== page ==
Most snakes have the chemosensory ability to identify chemical cues from conspecifics, which is useful in many social and sexual behaviors. This has been especially well studied in European and North American snake species. In contrast, there is a general lack of knowledge on the biology and especially on the use of chemical signals by most Neotropical snake species. Here, we explored the existence of intraspecific recognition by chemical cues in several snake species from Ecuador within the families Boidae (Boa constrictor constrictor, Boa constrictor imperator, Corallus hortulanus, and Epicrates cenchria) and Colubridae (Lampropeltis triangulum micropholis) by using experiments of tongue-flicking discrimination. Results showed that individuals of all species tested showed higher chemosensory responses to odors from conspecific individuals when compared to odors from individuals of other species, suggesting intraspecific chemosensory recognition in these snake species. In contrast, there was not chemosensory recognition between the two subspecies of B. constrictor. We show that some Neotropical snake species are able to use chemical cues of conspecifics in intraspecific recognition, but further studies are needed to analyze the role of chemical signals in their biology and social behavior.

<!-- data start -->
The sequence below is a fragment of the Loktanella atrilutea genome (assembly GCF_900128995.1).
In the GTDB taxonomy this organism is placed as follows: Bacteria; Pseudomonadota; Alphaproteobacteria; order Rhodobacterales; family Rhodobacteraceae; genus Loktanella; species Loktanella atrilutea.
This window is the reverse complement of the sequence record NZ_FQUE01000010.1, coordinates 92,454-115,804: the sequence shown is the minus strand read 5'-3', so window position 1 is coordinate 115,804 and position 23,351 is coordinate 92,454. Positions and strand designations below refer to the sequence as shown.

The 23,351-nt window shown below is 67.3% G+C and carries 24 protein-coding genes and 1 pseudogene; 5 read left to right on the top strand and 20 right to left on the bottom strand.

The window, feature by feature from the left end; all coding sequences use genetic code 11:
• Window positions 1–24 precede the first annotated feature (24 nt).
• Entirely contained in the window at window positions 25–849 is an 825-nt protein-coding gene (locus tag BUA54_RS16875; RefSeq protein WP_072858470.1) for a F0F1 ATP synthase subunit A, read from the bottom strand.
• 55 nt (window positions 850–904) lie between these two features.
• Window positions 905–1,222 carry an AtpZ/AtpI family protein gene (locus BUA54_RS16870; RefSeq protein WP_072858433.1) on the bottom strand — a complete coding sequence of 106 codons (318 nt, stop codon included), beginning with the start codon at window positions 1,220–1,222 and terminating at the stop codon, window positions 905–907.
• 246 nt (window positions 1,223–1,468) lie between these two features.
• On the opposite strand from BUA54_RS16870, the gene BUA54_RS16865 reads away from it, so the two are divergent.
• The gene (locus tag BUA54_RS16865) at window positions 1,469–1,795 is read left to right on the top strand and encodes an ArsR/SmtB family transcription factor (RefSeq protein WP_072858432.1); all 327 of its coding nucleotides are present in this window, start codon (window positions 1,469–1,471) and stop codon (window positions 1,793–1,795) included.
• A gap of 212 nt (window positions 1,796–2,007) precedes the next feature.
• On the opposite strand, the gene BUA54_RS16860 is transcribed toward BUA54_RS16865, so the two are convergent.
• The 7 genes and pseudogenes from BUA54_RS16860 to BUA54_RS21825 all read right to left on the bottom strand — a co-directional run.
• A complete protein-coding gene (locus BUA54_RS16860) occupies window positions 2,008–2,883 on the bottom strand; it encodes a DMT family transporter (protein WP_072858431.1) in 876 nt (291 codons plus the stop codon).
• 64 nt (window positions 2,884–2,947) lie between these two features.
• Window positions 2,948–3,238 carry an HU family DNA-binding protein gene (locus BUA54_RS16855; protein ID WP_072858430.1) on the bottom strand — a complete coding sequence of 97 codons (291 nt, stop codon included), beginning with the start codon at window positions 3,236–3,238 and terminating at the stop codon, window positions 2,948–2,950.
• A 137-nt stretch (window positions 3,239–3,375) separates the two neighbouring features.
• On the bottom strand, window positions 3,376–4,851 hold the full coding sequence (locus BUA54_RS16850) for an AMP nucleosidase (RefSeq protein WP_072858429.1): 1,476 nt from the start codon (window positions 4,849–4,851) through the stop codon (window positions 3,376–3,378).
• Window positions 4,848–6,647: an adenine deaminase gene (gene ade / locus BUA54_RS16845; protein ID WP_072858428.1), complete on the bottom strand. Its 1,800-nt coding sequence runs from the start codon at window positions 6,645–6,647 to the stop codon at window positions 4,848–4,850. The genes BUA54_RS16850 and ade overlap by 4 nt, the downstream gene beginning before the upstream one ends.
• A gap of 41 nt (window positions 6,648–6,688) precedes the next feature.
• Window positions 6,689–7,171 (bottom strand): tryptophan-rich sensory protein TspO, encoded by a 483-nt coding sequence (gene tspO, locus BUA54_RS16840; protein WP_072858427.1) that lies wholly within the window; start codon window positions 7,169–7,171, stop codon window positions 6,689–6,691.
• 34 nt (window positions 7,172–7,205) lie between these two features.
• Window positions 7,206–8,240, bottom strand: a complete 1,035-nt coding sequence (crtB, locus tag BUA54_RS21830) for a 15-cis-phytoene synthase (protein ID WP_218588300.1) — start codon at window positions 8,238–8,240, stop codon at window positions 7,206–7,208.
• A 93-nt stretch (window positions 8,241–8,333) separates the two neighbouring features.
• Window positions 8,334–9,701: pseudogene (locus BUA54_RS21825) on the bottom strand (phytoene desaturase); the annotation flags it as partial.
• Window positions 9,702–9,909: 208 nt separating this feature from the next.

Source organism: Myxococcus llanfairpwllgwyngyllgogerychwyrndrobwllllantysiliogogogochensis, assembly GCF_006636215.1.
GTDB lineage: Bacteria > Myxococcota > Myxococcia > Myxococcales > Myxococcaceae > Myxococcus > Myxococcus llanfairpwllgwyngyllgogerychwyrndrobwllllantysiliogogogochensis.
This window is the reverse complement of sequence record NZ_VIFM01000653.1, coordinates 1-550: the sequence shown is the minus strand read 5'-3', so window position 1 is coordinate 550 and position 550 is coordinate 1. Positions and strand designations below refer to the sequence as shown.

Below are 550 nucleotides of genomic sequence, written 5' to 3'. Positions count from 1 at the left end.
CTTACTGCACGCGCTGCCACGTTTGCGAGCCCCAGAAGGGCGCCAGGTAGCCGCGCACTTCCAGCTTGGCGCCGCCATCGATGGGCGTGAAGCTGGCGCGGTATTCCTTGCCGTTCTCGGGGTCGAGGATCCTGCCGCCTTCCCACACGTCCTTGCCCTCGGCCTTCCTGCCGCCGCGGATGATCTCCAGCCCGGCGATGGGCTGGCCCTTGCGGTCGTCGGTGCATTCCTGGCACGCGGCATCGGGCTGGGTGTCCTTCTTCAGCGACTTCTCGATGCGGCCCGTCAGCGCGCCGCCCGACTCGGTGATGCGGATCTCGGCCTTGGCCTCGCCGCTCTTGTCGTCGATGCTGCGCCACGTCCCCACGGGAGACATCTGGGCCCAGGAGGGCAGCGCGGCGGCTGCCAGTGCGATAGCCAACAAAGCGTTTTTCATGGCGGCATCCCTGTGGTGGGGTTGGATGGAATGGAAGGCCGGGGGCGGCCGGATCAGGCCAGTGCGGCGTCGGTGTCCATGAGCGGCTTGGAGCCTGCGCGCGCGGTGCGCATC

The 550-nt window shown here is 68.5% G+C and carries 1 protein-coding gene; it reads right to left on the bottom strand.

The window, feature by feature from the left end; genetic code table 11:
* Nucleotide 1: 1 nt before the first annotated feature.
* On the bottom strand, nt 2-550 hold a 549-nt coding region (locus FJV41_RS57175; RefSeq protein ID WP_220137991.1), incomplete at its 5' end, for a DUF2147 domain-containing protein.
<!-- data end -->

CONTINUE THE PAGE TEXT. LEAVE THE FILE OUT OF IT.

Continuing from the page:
You have requested a machine translation of selected content from our databases. This functionality is provided solely for your convenience and is in no way intended to replace human translation. Neither BioOne nor the owners and publishers of the content make, and they explicitly disclaim, any express or implied representations or warranties of any kind, including, without limitation, representations and warranties as to the functionality of the translation feature or the accuracy or completeness of the translations.
Translations are not retained in our system. Your use of this feature and the translations is subject to all use restrictions contained in the Terms and Conditions of Use of the BioOne website.